This is an excerpt from Empower: How to Co-Create the Future. The full 200+ page book is available by donation!

“All routine work—anything that is on some level routine, repetitive, predictable—is susceptible to automation”

-Martin Ford

excerpt from book

David Passiak: The title of your recent book The Rise of the Robots conjures up images from science fiction with androids taking over and challenging humans for control of the planet. It becomes quickly clear in reading that you refer to a much broader, different type of disruption happening across all industries. What does the rise of the robots look like?

Martin Ford: The word robot is used very broadly. Really, what I am talking about is artificial intelligence and automation. Often that is going to be just software. One of the biggest issues that I point out in the book is that a lot of skilled jobs held by people with college-degrees sitting in front of computers doing some type of knowledge work are highly susceptible. That obviously has nothing to do with physical robots.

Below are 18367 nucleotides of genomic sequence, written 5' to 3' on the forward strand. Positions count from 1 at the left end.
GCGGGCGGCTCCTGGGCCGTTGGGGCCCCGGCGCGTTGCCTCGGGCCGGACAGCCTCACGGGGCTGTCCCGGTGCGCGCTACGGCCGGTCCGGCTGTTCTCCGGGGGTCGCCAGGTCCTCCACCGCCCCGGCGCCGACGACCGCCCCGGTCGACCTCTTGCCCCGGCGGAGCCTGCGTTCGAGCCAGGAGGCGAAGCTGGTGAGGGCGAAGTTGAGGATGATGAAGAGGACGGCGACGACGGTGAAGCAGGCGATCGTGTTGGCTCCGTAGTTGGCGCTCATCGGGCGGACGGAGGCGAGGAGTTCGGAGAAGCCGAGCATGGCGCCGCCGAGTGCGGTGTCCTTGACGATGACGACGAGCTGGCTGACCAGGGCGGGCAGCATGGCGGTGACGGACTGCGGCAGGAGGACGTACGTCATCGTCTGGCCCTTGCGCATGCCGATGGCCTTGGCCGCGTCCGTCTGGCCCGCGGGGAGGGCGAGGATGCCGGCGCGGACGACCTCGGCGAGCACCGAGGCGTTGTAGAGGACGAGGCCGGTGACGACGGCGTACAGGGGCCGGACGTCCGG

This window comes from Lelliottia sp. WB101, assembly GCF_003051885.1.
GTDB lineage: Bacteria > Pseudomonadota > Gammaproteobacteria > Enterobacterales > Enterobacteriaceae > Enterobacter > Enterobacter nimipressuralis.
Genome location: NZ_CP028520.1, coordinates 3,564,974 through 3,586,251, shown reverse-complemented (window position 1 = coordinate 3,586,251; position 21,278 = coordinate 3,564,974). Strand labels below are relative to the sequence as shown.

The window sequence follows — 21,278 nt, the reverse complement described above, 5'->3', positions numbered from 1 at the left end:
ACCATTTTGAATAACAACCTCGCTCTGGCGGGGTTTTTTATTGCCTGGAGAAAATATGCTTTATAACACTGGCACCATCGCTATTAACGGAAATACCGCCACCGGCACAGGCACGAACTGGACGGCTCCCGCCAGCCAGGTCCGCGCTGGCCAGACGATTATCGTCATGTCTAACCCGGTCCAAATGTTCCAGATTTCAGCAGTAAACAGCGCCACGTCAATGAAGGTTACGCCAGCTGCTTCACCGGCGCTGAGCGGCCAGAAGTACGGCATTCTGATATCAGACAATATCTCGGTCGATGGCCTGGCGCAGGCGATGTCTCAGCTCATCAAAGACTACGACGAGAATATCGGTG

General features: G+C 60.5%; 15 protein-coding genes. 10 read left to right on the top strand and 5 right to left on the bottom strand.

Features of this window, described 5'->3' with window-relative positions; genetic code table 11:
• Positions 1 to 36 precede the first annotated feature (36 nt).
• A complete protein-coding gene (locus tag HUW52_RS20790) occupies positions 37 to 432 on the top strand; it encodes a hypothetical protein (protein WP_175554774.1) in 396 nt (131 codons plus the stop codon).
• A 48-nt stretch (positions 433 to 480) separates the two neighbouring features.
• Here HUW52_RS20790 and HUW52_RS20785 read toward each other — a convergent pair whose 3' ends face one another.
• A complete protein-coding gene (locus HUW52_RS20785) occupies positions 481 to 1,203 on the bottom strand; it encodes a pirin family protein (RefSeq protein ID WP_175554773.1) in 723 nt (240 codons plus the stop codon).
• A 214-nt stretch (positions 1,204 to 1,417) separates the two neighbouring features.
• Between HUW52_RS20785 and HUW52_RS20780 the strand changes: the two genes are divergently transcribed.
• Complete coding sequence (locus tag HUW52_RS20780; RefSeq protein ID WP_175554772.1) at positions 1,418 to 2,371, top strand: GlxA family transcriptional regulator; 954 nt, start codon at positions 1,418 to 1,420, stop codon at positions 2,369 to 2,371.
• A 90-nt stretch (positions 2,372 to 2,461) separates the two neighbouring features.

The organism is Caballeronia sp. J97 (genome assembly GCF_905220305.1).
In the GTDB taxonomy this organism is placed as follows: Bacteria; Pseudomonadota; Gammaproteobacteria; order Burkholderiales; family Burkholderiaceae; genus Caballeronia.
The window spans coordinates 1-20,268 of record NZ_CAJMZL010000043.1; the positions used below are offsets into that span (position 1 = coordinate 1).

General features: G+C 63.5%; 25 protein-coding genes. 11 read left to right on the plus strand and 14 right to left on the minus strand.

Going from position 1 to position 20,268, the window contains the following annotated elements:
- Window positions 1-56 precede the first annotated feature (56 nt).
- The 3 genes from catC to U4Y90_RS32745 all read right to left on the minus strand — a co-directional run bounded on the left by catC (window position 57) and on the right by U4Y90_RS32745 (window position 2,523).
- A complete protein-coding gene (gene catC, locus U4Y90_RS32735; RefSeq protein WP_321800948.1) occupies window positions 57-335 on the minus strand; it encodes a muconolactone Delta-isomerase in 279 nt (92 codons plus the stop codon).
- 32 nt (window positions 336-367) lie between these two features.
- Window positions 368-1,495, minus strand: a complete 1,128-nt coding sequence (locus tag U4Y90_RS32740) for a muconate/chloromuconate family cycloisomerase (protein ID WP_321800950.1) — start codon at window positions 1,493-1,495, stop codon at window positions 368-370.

MARTIN FORD is a futurist and the author of two books: The New York Times best-selling Rise of the Robots: Technology and the Threat of a Jobless Future (winner of the 2015 Financial Times/McKinsey Business Book of the Year Award and translated into 19 languages) and The Lights in the Tunnel: Automation, Accelerating Technology and the Economy of the Future, as well as the founder of a Silicon Valley-based software development firm. He has over 25 years experience in the fields of computer design and software development.

He holds a computer engineering degree from the University of Michigan, Ann Arbor, and a graduate business degree from the University of California, Los Angeles. He has written about future technology and its implications for publications including The New York Times, Fortune, Forbes, The Atlantic, The Washington Post, Harvard Business Review, and The Financial Times. He has also appeared on numerous radio and television shows, including NPR and CNBC. Martin is a frequent keynote speaker on the subject of accelerating progress in robotics and artificial intelligence—and what these advances mean for the economy, job market, and society of the future.